“With a third-straight quarter of growth, it’s clear America’s economy is turning around.” –U.S. Commerce Secretary Gary Locke
The number might be looking better, but do they really indicate an economy on the rebound? The question is of course immensely important to everyone (with truckers no exception), but getting a clear picture really isn’t, I’m finding.
Let’s talk raw numbers first. The U.S. Commerce Department’s Bureau of Economic Analysis recently released its first estimate of gross domestic product (GDP) growth for the first quarter of 2010. Real GDP grew 3.2% at an annual rate in the first quarter, consistent with private-sector expectations, the agency said.
In terms of trade and retail sales, again, things are looking up from a purely statistical standpoint. The Bureau of Economic Analysis noted that in March, U.S. exports increased by 3.2% to $147.9 billion from February, with imports climbing 3.1% to $188.3 billion during the same period.
“The rise in imports shows increasing consumer confidence in America's economic recovery,” noted Commerce Secretary Gary Locke (at right). “It's also heartening to see a corresponding increase in exports.”
The Commerce Department’s U.S. Census Bureau also noted that retail sales in April performed far better than expected, increasing 0.4% after jumping 2.1% in March. Doesn’t sound like much, but it’s significant when you consider that private-sector analysts expected a small decline of 0.1% in total sales in April.
“The rising trend in retail sales indicates that consumer spending continues to grow, underlining increasing confidence in the recovery,” Secretary Locke pointed out. “The gains in consumer spending are yet another indication that the outlook for sustained economic growth is improving.”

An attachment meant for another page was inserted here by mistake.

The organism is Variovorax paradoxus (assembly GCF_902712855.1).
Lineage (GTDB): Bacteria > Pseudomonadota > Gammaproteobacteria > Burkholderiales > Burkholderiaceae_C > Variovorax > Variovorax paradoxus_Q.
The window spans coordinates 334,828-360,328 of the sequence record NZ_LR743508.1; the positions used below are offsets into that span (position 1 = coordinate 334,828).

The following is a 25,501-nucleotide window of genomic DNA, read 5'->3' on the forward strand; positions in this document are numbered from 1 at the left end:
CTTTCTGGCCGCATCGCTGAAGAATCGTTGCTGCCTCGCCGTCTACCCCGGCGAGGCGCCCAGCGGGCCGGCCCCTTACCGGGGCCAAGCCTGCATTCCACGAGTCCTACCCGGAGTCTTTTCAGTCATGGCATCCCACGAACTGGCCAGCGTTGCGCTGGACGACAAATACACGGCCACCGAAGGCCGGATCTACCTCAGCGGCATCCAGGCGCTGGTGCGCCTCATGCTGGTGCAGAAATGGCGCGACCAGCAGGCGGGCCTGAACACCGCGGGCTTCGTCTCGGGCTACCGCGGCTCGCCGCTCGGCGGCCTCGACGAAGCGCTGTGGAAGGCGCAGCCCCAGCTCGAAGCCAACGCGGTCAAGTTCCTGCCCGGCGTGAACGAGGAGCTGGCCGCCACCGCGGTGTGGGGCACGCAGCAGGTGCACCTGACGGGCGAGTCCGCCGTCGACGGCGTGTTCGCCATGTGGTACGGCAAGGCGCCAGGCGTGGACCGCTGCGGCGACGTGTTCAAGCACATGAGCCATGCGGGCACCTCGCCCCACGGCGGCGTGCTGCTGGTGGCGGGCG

Freight is also (not surprisingly) on the upswing as a result of increased sales and trade activity. The Department of Transportation’s Bureau of Transportation Statistics arm said its Freight Transportation Services Index (Freight TSI) rose 0.9% in March from its February level – the third consecutive month the TSI increased.
It’s also worthy to note that the Freight TSI – which measures the month-to-month changes in freight shipments by ton-miles across all modes, even pipelines – is up 2.6% from March 2009, the first year-to-year increase in the freight index since July 2008, BTS said.
The agency also noted that that Freight TSI index has risen 4.5% over the last 10 months, starting in June 2009, after declining 15.3% in the previous 10 months beginning in August 2008 – increasing in eight of the last 10 months, while expanding 1.6% in the first three months of 2010 alone.
These are all good, positive figures, showing things are heading in the right direction – economically speaking, at least.
Then how to explain a growing worry among business executives that this nascent U.S. economic recovery might run off the rails – with a possible “double dip” recession looming ahead in the not-so-distant future>
That’s is what’s worrying over 84% of some 1,280 business professionals surveyed during a recent webcast hosted by consulting firm Deloitte LLP – with more than one-quarter (27%) of those polled very concerned that there may be a “double dip” recession, while more than half (58%) are somewhat concerned.